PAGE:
|Posted by: sirpupnyc 12:56 pm EST 12/15/18|
|In reply to: re: Overreaching! - stgmgr 11:41 am EST 12/15/18|
|Because Equity's releases are beyond uninformative, can we fill in the actual details?
My memory of it all is pretty hazy, so please correct if I'm wrong.
Workshops and Labs are both short-term developmental things, which ensure that actors get paid for assisting writers and producers in actually seeing their works-in-progress, because at some point you have to be able to sit outside the work and watch someone else put it on.
The Workshop contract has low pay but a share of the eventual profit, if any. If you put time into a workshop for an eventual flop (i.e., most shows), the "real" money of the contract never pans out, and the actors have put in their time on it for a pittance.
So, the Lab contract was born. Giving up the uncertain later share for better money now.
Producers like the Lab contract because it lets them keep all of their profit, so now producers with real hit potential are opting for the Lab, making Workshop contracts less attractive to everyone. (Because the shows most likely to pay off later are doing Labs instead.)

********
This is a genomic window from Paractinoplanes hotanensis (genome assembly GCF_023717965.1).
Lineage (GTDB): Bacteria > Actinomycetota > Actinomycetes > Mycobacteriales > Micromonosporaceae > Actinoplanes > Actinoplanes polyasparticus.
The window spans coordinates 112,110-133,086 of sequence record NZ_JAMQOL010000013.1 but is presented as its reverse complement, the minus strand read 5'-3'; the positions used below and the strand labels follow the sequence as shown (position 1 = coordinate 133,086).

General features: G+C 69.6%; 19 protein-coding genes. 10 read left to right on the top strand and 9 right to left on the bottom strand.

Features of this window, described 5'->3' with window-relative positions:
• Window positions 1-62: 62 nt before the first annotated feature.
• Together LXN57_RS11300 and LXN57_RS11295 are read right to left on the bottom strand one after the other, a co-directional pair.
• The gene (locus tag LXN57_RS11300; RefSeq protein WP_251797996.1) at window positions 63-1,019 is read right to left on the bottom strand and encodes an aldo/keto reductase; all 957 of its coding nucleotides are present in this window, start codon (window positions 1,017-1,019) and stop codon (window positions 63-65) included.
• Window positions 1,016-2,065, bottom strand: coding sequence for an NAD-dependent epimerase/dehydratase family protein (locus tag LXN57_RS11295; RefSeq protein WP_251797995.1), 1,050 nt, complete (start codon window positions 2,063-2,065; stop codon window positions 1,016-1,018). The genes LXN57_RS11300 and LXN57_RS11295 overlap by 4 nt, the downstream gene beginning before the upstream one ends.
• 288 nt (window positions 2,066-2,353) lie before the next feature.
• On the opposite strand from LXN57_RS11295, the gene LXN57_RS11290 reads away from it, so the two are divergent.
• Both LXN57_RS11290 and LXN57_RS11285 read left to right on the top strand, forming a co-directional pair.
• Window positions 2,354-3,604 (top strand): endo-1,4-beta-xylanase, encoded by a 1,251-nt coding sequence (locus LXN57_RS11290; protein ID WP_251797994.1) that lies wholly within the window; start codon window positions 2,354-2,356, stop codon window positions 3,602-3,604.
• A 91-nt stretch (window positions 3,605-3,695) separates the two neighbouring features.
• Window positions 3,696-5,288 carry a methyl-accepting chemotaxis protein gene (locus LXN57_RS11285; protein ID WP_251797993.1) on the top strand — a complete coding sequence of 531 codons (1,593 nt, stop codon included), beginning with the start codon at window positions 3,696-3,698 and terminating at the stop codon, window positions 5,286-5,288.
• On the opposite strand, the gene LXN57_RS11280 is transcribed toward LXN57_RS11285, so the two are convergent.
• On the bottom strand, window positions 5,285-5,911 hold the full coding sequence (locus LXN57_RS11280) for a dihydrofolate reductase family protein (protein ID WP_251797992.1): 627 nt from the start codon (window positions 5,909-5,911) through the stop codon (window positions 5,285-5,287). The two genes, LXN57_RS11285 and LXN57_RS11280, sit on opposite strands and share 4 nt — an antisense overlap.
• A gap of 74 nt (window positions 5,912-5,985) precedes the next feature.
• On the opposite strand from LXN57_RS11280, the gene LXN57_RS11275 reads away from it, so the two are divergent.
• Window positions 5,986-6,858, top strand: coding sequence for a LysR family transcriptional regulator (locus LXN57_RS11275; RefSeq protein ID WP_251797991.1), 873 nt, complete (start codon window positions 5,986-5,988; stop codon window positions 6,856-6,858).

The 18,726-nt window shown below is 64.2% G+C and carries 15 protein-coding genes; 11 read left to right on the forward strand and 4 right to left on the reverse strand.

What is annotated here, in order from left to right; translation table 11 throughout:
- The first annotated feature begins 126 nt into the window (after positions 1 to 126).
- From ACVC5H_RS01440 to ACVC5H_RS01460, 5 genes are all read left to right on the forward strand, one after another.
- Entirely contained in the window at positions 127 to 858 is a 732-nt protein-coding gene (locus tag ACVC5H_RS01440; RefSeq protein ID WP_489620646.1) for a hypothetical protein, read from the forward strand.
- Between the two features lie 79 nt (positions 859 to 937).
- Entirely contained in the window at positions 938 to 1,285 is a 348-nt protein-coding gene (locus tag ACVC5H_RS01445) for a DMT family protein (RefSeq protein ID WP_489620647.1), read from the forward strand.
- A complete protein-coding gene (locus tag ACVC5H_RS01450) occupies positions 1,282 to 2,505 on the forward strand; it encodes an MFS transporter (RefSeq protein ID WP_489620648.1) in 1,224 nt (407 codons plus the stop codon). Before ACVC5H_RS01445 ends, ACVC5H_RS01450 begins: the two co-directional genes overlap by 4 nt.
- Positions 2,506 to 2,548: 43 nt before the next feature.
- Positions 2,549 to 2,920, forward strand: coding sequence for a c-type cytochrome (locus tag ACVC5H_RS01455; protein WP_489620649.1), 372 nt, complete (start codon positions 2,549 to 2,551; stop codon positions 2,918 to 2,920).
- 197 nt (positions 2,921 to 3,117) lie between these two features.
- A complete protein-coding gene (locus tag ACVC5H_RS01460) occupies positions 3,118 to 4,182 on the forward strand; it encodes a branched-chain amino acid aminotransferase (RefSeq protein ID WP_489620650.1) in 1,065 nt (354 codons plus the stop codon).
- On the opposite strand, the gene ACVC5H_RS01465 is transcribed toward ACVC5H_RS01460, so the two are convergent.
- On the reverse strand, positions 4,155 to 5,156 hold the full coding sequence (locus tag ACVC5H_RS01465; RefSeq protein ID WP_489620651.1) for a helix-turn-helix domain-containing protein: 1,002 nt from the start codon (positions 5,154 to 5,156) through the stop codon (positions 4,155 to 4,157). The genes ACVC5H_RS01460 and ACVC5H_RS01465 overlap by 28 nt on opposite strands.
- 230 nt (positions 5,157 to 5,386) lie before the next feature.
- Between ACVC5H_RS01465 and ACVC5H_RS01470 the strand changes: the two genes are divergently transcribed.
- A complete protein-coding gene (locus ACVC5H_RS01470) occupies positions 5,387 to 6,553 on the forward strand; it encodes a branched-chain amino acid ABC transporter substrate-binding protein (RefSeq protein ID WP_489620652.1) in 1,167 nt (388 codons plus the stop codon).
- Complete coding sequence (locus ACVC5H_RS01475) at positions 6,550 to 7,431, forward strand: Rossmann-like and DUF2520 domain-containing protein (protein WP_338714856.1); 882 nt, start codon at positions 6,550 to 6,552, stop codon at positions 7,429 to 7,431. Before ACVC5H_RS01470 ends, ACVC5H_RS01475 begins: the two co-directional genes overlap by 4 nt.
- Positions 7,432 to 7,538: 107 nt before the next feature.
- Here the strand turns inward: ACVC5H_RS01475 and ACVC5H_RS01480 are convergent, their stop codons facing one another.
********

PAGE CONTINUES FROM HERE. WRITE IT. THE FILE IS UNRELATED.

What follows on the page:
So now Equity wants to adjust the contracts to the new way of things, since the point of the Lab contract wasn't giving the shows that hit it big a way to cut out the actors who helped in the developmental stages.
That the Lab salary hasn't increased in 11 years, which they're hammering on, is really beside the point. Yes, a reasonable number in 2007 isn't reasonable now, and it should be increased. And yes, cutting actors from developmental stages in on eventual profit is a good thing. But nobody's living off labs. Nobody's "been making the same wage for 11 years." I'm sure it's actually significant income to some members, but it's a couple weeks here and there, right?
Their point is really "we agreed to this, and now it's being used in an way we didn't intend." So, it's not unreasonable to want to renegotiate those contracts, which aren't now benefiting their membership as they were meant to. But trying to rile up theatregoers with vague talking points and no actual information? "Producers are using our contracts as a dodge to avoid paying actors for their work" is a bit too blunt, but it's more their point, isn't it?
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